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Oncogene. 2015 Sep 24;34(39):5080-94. doi: 10.1038/onc.2014.433. Epub 2015 Jan 19.

Signaling switch of the urotensin II vasosactive peptide GPCR: prototypic chemotaxic mechanism in glioma.

Author information

1
Inserm U982, Laboratory of Neuronal and Neuroendocrine Communication and Differentiation, DC2N, Astrocyte and Vascular Niche, Biomedical Research Institute (IRIB), TC2N network, University of Rouen, Mont-Saint-Aignan, France.
2
Department of Pharmacology, Institut of Pharmacology, Faculté de Médecine et des Sciences de la Santé, Université de Sherbrooke, Sherbrooke, Québec, Canada.
3
IGF, Institut of Functional Genomic, CNRS UMR 5203, Inserm U661, University of Montpellier 1 and 2, Montpellier, France.
4
UMR CNRS 6214, Inserm 1083, Faculté de Médecine 3, Angers, France.
5
Service of Anatomocytopathology, CHU of Rouen, ERI28 Inserm, IRIB, Rouen, France.
6
Service of Neurosurgery, CHU of Rouen, Rouen, France.

Abstract

Multiform glioblastomas (GBM) are the most frequent and aggressive primary brain tumors in adults. The poor prognosis is due to neo-angiogenesis and cellular invasion, processes that require complex chemotaxic mechanisms involving motility, migration and adhesion. Understanding these different cellular events implies identifying receptors and transduction pathways that lead to and promote either migration or adhesion. Here we establish that glioma express the vasoactive peptide urotensin II (UII) and its receptor UT and that UT-mediated signaling cascades are involved in glioma cell migration and adhesion. Components of the urotensinergic systems, UII and UT, are widely expressed in patient-derived GBM tissue sections, glioma cell lines and fresh biopsy explants. Interestingly, gradient concentrations of UII produced chemoattracting migratory/motility effects in glioma as well as HEK293 cells expressing human UT. These effects mainly involved the G13/Rho/rho kinase pathway while partially requiring Gi/o/PI3K components. In contrast, we observed that homogeneous concentrations of UII drastically blocked cell motility and stimulated cell-matrix adhesions through a UT/Gi/o signaling cascade, partially involving phosphatidylinositol-3 kinase. Finally, we provide evidence that, in glioma cells, homogeneous concentration of UII allowed translocation of Gα13 to the UT receptor at the plasma membrane and increased actin stress fibers, lamellipodia formation and vinculin-stained focal adhesions. UII also provoked a re-localization of UT precoupled to Gαi in filipodia and initiated integrin-stained focal points. Altogether, these findings suggest that UT behaves as a chemotaxic receptor, relaying a signaling switch between directional migration and cell adhesion under gradient or homogeneous concentrations, thereby redefining sequential mechanisms affecting tumor cells during glioma invasion. Taken together, our results allow us to propose a model in order to improve the design of compounds that demonstrate signaling bias for therapies that target specifically the Gi/o signaling pathway.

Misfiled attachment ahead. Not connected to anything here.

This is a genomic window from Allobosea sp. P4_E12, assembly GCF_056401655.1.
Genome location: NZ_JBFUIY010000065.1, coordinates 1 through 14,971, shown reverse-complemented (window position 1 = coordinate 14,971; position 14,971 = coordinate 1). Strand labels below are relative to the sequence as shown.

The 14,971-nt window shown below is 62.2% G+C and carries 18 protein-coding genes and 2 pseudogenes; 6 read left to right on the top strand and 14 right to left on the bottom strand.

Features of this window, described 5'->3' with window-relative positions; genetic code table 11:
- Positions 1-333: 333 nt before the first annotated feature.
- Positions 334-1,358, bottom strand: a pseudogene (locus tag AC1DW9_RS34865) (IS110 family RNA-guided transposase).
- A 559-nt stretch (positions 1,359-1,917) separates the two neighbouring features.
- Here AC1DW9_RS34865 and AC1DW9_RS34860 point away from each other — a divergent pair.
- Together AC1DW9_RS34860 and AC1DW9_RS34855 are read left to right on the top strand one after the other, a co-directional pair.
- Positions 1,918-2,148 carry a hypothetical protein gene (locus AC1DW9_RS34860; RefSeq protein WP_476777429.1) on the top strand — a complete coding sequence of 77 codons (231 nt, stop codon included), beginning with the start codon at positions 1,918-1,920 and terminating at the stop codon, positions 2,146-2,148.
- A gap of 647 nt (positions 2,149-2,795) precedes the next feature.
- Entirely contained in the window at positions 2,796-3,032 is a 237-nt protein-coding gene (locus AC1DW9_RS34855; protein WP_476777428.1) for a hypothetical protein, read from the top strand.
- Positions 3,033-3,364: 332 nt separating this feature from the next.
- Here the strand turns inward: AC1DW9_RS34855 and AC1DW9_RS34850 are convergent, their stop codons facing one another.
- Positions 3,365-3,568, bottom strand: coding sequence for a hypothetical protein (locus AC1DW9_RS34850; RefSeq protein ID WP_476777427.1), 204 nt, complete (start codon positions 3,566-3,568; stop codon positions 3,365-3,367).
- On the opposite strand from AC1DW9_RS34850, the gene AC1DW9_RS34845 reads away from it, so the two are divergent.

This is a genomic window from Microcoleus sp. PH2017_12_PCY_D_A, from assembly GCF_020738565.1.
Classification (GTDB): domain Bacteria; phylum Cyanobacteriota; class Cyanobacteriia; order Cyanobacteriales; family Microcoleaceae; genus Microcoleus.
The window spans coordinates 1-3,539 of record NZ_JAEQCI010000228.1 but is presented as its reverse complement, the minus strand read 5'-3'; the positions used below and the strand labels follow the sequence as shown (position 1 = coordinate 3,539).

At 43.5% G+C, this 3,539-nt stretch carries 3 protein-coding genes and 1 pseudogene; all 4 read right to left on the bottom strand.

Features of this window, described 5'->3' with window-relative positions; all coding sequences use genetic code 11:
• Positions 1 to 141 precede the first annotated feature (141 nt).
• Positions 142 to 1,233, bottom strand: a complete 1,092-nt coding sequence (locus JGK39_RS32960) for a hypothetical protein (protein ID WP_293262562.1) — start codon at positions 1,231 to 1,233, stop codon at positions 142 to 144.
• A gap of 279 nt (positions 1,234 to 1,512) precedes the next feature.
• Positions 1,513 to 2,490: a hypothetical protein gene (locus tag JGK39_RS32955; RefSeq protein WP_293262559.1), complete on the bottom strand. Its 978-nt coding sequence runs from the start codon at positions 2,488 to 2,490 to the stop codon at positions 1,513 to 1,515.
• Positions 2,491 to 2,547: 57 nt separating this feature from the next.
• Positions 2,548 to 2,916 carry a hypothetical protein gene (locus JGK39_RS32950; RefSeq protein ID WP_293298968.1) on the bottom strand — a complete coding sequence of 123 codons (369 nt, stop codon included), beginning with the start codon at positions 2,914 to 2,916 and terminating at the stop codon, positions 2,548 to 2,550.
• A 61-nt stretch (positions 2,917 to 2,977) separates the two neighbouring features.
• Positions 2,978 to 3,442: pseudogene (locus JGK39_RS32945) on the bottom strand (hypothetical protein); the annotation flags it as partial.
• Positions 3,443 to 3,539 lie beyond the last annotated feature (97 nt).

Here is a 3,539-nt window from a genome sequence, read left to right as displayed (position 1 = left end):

PMID:
25597409
DOI:
10.1038/onc.2014.433
[Indexed for MEDLINE]

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